Is This Your Father's Recession?

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Photograph for TIME by Christopher Morris—VII

Learning from his father, the President wants to get out the message: I care — but don't blame me for the current slump

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So Bush will spend this week on his favorite topic, education, in an effort to get his stripped-down reform plan out of Congress and onto his desk. And toward the end of the month he will launch what aides are touting as a major new initiative called "Communities of Character"--an attempt to spur responsible behavior through policies aimed at teaching character education in schools, helping the children of prison inmates and encouraging volunteerism. Bush will also make simple bully-pulpit appeals to patriotic and civic pride. "It's why he ran for office," says White House Counsellor Karen Hughes. "It's the essence of compassionate conservatism."

But that essence may be lost on Americans more worried, at least for the moment, about money than morality. The debate over the economy and the budget threatens to drown out everything else Bush wants to do. Even trial balloons like the White House's flirtation with the idea of reducing capital-gains tax rates for two years to add energy to the economy are likely to provoke weeks of contentious debate, derailing any neatly choreographed events meant to change the subject. By October, when Bush is threatening to veto spending bills that exceed his budget guidelines and Democrats are accusing him of gutting social programs, boutique ideas and visits with schoolkids may seem woefully out of touch.

Bush has some facts on his side. Despite all the pain people may see and feel, and their anxiety about the future, the U.S. economy is not even in a recession--which is defined as two consecutive quarters of negative growth. (The second quarter, the worst in eight years, registered 0.2% growth.) And the economic downturn is something that started before Bush took office, a fact that the President and his surrogates not surprisingly point out at every turn. "For the last 12 months," Bush told a Teamsters rally in Detroit on Labor Day, "let me repeat--for the last 12 months--the economy has been way too slow." He added, "People are hurting. And people are suffering. And there are families who wonder about how they're going to feed their kids, and I understand that, and we've got help in Washington." Message: I care, but it ain't my fault.

While Bush was taking to the podium to show his concern, others in his Administration were sending a slightly different message--that everything was going to be O.K. once the tax cut kicked in. "We feel like the President's tax cut came at the right time," says Hughes. "It is going to show this year and then again next year." This Friday retail sales figures for August will be released, providing the first sign of whether the $27.8 billion that has been distributed in tax rebates has given the economy a jolt. Aides also hope that a lift will come in January, when tax rates will each be reduced 1% and the child tax credit will be raised to $600. The cumulative effect, the Administration promises, is that the economy will turn around by December or early in 2002.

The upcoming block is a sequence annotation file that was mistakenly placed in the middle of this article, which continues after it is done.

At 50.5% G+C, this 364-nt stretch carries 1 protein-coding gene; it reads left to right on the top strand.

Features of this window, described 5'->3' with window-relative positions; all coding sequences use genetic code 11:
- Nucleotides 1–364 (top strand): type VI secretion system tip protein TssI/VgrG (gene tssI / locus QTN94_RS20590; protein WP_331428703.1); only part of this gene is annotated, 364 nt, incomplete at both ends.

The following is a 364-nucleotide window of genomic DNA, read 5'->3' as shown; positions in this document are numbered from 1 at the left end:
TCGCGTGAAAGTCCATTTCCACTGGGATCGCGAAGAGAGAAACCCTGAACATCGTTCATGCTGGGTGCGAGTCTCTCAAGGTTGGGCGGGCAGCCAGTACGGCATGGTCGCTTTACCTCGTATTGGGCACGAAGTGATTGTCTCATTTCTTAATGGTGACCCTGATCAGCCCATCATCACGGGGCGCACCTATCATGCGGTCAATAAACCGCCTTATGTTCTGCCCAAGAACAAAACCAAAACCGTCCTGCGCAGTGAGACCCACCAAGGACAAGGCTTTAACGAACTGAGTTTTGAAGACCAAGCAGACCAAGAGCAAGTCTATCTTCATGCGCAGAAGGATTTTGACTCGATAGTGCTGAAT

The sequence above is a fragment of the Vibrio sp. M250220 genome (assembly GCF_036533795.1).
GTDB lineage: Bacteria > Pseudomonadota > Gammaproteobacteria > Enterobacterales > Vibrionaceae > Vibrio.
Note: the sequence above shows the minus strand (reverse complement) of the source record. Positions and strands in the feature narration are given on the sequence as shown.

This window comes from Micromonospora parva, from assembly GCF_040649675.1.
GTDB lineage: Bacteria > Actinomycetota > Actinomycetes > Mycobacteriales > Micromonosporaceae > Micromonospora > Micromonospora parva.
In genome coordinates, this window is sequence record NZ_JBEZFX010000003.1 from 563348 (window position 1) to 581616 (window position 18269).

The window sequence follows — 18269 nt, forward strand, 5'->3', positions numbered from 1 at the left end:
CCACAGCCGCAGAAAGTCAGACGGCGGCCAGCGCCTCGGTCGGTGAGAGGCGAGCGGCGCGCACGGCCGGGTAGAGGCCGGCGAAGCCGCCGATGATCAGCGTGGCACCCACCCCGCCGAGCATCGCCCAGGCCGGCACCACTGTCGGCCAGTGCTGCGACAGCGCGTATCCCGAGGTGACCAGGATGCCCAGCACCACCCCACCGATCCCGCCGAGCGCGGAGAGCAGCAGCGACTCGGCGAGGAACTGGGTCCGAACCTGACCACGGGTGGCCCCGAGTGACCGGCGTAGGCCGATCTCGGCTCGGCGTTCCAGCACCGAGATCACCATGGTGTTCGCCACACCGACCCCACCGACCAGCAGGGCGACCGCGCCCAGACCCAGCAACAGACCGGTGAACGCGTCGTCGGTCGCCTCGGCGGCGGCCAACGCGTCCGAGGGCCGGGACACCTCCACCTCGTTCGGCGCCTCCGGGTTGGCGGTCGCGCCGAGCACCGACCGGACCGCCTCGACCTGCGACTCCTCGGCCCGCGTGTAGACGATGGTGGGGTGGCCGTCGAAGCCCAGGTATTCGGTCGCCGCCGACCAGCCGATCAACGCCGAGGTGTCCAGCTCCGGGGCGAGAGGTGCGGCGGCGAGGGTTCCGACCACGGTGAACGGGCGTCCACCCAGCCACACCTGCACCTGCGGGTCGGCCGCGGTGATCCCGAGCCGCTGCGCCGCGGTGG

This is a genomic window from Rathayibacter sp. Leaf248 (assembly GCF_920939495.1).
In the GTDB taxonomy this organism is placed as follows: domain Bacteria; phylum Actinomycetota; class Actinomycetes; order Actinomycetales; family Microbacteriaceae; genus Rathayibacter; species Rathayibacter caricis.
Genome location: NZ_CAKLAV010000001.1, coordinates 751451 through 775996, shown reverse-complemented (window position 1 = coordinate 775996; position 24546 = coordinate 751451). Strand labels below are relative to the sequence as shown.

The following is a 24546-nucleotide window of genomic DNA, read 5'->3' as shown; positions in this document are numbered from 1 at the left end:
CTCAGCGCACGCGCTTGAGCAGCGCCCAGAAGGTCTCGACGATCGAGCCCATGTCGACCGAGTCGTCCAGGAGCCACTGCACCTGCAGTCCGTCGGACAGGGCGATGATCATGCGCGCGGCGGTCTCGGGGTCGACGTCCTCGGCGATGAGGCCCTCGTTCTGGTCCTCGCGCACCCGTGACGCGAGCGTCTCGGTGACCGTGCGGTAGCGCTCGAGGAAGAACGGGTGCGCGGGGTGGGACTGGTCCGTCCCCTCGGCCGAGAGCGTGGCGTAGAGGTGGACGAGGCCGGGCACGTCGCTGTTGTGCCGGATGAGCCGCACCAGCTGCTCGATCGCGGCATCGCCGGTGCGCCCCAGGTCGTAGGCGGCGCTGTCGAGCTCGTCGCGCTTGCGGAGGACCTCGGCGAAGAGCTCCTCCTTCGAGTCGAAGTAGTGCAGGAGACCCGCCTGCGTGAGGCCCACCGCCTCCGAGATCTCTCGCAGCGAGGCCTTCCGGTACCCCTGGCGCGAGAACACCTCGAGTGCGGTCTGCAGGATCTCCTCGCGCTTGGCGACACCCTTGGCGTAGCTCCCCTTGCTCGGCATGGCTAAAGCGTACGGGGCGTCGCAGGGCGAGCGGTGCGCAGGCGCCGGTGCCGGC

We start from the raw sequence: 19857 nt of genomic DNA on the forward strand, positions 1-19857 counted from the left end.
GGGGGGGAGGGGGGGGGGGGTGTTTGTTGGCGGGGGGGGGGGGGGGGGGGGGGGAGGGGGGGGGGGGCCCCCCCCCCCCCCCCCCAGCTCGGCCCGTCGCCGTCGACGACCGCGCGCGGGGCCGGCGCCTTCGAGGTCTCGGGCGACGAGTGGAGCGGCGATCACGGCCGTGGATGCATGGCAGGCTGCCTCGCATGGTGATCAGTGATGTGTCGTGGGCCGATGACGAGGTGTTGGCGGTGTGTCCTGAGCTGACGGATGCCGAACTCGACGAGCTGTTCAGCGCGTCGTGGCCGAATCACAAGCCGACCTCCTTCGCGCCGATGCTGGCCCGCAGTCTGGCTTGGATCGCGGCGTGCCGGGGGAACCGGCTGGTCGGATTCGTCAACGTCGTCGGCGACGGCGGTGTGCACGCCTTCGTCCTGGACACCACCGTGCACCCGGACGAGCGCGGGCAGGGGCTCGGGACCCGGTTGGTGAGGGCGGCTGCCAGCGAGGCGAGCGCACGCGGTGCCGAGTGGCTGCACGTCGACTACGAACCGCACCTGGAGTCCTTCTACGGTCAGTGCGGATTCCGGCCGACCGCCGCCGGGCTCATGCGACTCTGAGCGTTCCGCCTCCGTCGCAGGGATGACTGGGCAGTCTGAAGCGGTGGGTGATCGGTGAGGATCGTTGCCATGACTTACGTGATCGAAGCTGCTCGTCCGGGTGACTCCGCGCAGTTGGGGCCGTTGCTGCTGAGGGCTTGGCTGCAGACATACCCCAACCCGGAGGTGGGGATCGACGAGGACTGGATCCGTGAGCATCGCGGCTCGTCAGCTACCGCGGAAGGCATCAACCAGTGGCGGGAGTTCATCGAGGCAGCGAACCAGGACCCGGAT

But what if the Administration is wrong? Behind the scenes, White House aides are girding for a long downturn. Even if their predictions of near-term recovery are off, they say, the longer-term business cycle is on their side. "Recessions don't last for more than two years," muses a senior White House aide, who, like many, uses the word recession as if we were in one. "Ultimately, when the economy turns around, the voters will give the President credit. And then what will the Democrats do?"

Remarks like that only quicken the already thumping pulse of congressional Republicans, who must face the voters next year, not in 2004. That's why last week House Republican leaders were pushing hard for an immediate second round of tax cuts--the cut in capital-gains rates--to stimulate the economy. The President and his staff argue that his tax cut--plus passage of his energy plan and expanded "fast-track" authority to negotiate international trade agreements--will solve the problem. They're wary of a capital-gains rate cut, which liberal Democrats would ridicule as a sop to the rich.

Of course, Democrats are already making that argument about Bush's tax cut, letting no cable show go unvisited in order to blame the hard times on the President. They declare with straight faces that the slowdown didn't "really" kick in until moments after Bush took the oath of office, and they delight in the opportunity provided by the shrinking surplus to accuse Republicans of raiding the Social Security trust fund and "endangering our seniors." Though intellectually suspect, it's a potent attack. Republicans returned to Congress after the recess to an internal poll that showed that voters' concern about the future of their retirement system had doubled.

For the Republicans, hope lies with those who predict that the economy will rebound by early next year. Indeed, the elder Bush always believed that if the recovery had just started a little earlier, he would have been re-elected. Bush adviser Lindsey is among those who think the calendar will shine on the younger Bush. But until it does, when the President asks, "Any good news today, Lawrence?" the answer will continue to be "No."

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